While past precedent may favor the opioid suppliers, prosecutors at all levels of state and local governments are pursuing lawsuits and policy reform to counteract the irresponsible distribution of opioids to the American people. Two congressional panels, the Senate Homeland Security and Governmental Affairs Committee and the House Energy and Commerce Committee, are also investigating the practices of the industry, much to the dismay of the massive pharmaceutical lobby. 

As prosecutors and policymakers all over the country work to reform and pursue a more effective strategy to slow the opioid epidemic, responsibility will also fall on suppliers. Pharmaceutical companies and drug distributors alike publically condemned the current status of opioid use and abuse in the United States. Teva Pharmaceuticals, a company that reported $327 million in earnings last year, released a statement asserting the company is “committed to working with the healthcare community, regulators, and public officials to collaboratively find solutions.” Proactive work in the private sector will remain imperative in efforts to deescalate the crisis. Hopefully, reform in both the public and private sector will break the upward trend in opioid related deaths and costs in 2017.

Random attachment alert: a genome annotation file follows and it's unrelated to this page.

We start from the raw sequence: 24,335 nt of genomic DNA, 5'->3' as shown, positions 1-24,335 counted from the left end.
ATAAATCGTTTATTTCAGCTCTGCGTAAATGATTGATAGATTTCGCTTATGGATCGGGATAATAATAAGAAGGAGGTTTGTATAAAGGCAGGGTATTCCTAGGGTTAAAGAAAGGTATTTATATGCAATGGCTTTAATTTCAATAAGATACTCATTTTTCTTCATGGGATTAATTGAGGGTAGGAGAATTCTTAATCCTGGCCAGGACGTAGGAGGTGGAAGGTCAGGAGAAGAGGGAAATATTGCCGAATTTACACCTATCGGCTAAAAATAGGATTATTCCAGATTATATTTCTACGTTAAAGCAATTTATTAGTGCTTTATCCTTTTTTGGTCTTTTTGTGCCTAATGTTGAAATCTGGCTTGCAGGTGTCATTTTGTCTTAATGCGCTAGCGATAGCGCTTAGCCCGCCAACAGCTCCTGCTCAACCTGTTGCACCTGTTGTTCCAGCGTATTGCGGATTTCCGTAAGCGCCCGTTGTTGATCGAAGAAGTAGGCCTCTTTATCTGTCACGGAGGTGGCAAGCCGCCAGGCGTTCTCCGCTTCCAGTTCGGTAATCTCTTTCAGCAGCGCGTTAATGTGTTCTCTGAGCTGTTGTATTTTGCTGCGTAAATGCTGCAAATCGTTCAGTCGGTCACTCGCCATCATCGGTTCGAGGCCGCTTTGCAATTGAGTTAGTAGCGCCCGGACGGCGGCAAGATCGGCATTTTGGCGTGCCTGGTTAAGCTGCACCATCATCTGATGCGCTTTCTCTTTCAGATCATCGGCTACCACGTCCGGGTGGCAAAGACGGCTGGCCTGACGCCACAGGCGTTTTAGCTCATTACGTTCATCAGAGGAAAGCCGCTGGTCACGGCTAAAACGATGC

1 CNN Library, Opioid Crisis Fast Facts, Edited 09.18.2017.

2 Id.

3 Kounang, Nadia, 41 State Attorneys General Subpoena Opioid Manufacturers, 09.20.2017.

4 A.G. Schneiderman Office Press Release, Bipartisan Coalition of AGs Expand Multistate Invetsigation into the Opioid Crisis, 09.19.2017.

5 Id.

6 Id.

7 Id.

8 Id.

9 Higman, Scott and Lenny Bernstein, Drug makers and Distributors Face a Barrage of Lawsuits Over Opioid Epidemic, Washington Post, 07.04.2017.

10 Id. 

11 Id. 

12 Id.

13 Id.